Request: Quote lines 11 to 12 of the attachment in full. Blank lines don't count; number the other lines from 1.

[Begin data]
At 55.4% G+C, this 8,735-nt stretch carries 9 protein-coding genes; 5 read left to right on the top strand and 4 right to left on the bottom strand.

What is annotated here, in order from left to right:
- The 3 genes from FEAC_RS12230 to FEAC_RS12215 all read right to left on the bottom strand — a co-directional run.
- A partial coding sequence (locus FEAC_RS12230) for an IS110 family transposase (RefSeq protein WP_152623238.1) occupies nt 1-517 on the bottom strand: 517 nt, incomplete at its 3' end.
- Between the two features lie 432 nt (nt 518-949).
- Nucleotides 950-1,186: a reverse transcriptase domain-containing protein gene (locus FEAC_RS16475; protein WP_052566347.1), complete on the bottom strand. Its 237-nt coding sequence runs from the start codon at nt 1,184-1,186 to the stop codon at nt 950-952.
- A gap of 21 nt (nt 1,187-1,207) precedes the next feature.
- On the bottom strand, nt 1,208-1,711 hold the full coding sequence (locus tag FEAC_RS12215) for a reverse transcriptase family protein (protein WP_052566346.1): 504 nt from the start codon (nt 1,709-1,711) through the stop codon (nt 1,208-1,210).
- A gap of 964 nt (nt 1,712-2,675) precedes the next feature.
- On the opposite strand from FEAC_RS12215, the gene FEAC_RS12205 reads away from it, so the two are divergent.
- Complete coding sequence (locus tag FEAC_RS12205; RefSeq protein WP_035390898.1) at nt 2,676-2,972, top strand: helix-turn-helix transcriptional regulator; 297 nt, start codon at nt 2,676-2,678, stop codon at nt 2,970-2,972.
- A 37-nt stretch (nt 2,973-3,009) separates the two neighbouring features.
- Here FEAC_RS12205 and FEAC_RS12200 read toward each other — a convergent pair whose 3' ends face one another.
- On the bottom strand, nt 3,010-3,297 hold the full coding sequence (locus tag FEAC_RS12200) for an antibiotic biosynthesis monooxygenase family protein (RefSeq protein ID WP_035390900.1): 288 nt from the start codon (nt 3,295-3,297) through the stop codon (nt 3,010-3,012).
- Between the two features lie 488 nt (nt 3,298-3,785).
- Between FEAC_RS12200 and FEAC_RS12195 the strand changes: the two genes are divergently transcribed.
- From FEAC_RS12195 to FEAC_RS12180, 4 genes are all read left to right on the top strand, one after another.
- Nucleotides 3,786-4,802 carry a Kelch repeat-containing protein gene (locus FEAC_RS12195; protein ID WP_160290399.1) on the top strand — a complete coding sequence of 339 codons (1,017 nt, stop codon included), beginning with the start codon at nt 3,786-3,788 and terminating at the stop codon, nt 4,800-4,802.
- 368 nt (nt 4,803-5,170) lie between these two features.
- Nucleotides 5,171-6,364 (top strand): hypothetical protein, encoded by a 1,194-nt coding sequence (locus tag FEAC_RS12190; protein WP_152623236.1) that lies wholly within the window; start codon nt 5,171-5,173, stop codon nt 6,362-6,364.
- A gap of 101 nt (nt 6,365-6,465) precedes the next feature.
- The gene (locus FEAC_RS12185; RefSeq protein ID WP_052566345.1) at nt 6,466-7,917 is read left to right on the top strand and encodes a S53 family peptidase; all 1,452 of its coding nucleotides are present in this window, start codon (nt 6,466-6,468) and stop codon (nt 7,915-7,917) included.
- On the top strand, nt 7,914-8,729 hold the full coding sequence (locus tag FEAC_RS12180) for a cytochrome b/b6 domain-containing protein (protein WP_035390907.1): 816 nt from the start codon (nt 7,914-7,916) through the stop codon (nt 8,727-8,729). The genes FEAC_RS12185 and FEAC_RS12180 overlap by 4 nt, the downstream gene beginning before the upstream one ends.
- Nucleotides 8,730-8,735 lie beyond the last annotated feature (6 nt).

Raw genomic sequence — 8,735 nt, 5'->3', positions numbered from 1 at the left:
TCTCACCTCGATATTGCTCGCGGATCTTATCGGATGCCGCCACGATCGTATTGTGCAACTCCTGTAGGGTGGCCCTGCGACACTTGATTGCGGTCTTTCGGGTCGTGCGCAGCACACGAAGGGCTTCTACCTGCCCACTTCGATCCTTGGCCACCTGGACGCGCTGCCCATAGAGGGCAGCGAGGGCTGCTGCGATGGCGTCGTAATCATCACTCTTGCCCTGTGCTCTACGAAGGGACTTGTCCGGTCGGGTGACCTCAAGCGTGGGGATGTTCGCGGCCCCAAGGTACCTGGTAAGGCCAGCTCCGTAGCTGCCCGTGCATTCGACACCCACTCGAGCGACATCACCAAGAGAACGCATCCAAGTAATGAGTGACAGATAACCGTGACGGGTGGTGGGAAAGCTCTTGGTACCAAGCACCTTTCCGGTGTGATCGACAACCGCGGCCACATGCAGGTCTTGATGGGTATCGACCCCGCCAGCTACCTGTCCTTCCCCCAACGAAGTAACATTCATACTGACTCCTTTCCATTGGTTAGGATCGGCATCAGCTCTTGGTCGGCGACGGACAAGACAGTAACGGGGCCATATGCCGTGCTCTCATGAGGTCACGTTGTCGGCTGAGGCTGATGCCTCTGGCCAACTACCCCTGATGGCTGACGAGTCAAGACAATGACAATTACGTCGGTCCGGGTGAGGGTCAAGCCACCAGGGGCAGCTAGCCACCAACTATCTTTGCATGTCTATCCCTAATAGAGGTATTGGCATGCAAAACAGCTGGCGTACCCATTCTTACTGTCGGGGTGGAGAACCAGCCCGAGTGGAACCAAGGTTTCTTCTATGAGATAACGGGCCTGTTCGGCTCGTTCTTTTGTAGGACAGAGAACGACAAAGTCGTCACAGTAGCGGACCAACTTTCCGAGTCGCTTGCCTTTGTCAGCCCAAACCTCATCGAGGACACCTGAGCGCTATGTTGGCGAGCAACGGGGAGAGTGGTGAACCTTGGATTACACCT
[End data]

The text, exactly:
- Complete coding sequence (locus tag FEAC_RS12205; RefSeq protein WP_035390898.1) at nt 2,676-2,972, top strand: helix-turn-helix transcriptional regulator; 297 nt, start codon at nt 2,676-2,678, stop codon at nt 2,970-2,972.
- A 37-nt stretch (nt 2,973-3,009) separates the two neighbouring features.